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Guest

Britain did not need an order in council to weaken the Declaration of London as she had never ratified it (due to a revolt in the House of Lords) The order to which I assume Hankey refers to was to allow the government in 1914 to adopt it's provisions (in the face of the wishes of Parliament) in response to American pressure. However when doing so they included a strong note of reservation to the definitions of contraband of war as defined in the Declaration of Paris and confirmed in the Declaration of London. Bell (and others) cover this in detail with references to the appropriate documents and I'll post page reference when I get back

Your assumptions/view of events is at odds with Hankey's memoirs. He has a whole chapter on the Declaration of London. The British Govt had continued to support the Declaration of London right up to the War and therefore needed to dismantle parts of it rather than simply walk away from it. It was an important diplomatic strategy. He discusses a number of specific Order-of-Councils - the most prominent one being that of 11th March 1915 which effectively debarred neutral merchant shipping from entering or leaving German ports (page 489) - and the dismantling of certain provisions. Presumably he was not imagining these and it would seem odd for the British Govt to require an Order-in-Council if the Govt had not felt bound by the Declaration of London.

These are hardly 'anecdotes' - Hankey provides verbatiom transcriptions of Memorandums and minutes and notes for Asquith for speeches in Secret Session and in Parliament. Hankey had a ringside seat. He was one of the men who were briefing the Prime Minister at the time on this subject. Despite not ratifying the London Declaration the British Govt felt it had an obligation to abide by the Declaration as it had 'advocated, sponsored and taken a leading part in the negotiation of the Declaration'. Futhermore Hankey talks of the British Govt being hampered by it, so clearly they felt some kind of obligation despite the fact that the House of Lords had not ratified the Declaration.Rather than trying to bow to American pressure, the British Govt was on the front foot:

page 353 "We had always foreseen this but in dealing with this problem we were very much handicapped by the Declaration of London which had been drawn up on the basis of methods of naval warfare which were already obsolete. It is true that the Declaration of London had never been ratified, but the Government had never abandoned the hope that it would be eventually be ratified and our preparations in such matters as Naval Prize had been drawn up on this assumption. This instrument soon shrivelled up when exposed to the fiery furnace of actual war, for, as Page, the American Ambassador reported to his President in September 1916 - 'That Declaration would probably have given victory to Germany if the Allies had adopted it"

page 368: on the chapter 'freedom of the Seas': "On the same day the American Government were informed that as a measure of retaliation to the German submarine blockade: The British and French will therefore hold themselves free to detain and take into port ships carrying goods of presumed enemy destination, ownership or origin. It is not intended to confiscate such vessels or cargoes unless they would otherwise be liable to condemnation. The treatment of vessels and cargoes which have sailed before this date will not be affected [March 1st, 1915]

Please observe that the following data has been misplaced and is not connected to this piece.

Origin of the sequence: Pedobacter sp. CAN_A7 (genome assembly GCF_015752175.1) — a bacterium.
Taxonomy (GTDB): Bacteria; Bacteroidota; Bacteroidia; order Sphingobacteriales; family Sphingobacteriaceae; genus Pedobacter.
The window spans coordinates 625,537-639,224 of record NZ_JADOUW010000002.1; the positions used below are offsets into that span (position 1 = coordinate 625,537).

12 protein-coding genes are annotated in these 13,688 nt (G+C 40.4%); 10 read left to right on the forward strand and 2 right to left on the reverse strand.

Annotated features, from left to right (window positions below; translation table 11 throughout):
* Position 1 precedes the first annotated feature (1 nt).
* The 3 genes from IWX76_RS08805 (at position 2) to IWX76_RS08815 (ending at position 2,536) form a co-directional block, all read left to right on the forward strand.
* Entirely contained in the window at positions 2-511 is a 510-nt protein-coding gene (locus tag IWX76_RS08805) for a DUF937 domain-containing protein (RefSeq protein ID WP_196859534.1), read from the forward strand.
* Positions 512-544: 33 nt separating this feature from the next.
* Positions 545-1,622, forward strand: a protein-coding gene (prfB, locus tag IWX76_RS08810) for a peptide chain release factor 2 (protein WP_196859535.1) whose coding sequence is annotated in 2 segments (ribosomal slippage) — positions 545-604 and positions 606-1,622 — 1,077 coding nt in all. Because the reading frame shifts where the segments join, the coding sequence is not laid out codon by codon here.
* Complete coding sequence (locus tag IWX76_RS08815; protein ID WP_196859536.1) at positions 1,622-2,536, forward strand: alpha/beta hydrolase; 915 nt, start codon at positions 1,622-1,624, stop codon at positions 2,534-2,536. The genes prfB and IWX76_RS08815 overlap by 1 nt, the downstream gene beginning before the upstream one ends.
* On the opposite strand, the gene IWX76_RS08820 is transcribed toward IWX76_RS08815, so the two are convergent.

This was a strong measure for it ran counter to the Declaration of Paris 1856 ....it was a measure against which the United States Government could hardly protest as they had refused to become a party to the Declaration of Paris. Thus, by his declaration of the submarine blockade the enemy who had already enabled us to get rid of a great part of the Declaration of London, gave us a pretext to strike off yet another of the fetters which were hampering the full exercise of our sea-power.....

Altogether March 1st 1915 was a red-letter day for the development of our policy of economic pressure. But it was a disastrous day for President Wilson's proposal which in the atmosphere of the German reply and of the new British policy stood no chance of acceptance.

Hankey gives the strong impression that the British Govt out-manoeuvred the US in the negotiations and played it straight with regards to the Declaration of London and the legal means by which the British Govt dismantled parts of it. MG

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simonharley

Apropos of the author, just reading through the diary of a Royal Navy captain who visited Scandinavia with the Third Cruiser Squadron in June, 1914. He met Consett a few times over the course of the visit, and on 30 June noted, "A talk with Consett who is very foolish & doesn't in the least appreciate the seriousness of the present situation. It is almost incredible that our Naval interests can be left in such hands."

The officer in question, Philip W. Dumas, was a former naval attaché to Germany who had been convinced for years that war was coming, just prior to Scandinavia had lectured that the Germans would undoubtedly resort to unrestricted submarine warfare had been "laughed at" by his peers in the squadron, and in 1911 had already decided that the Declaration of London was a massive mistake.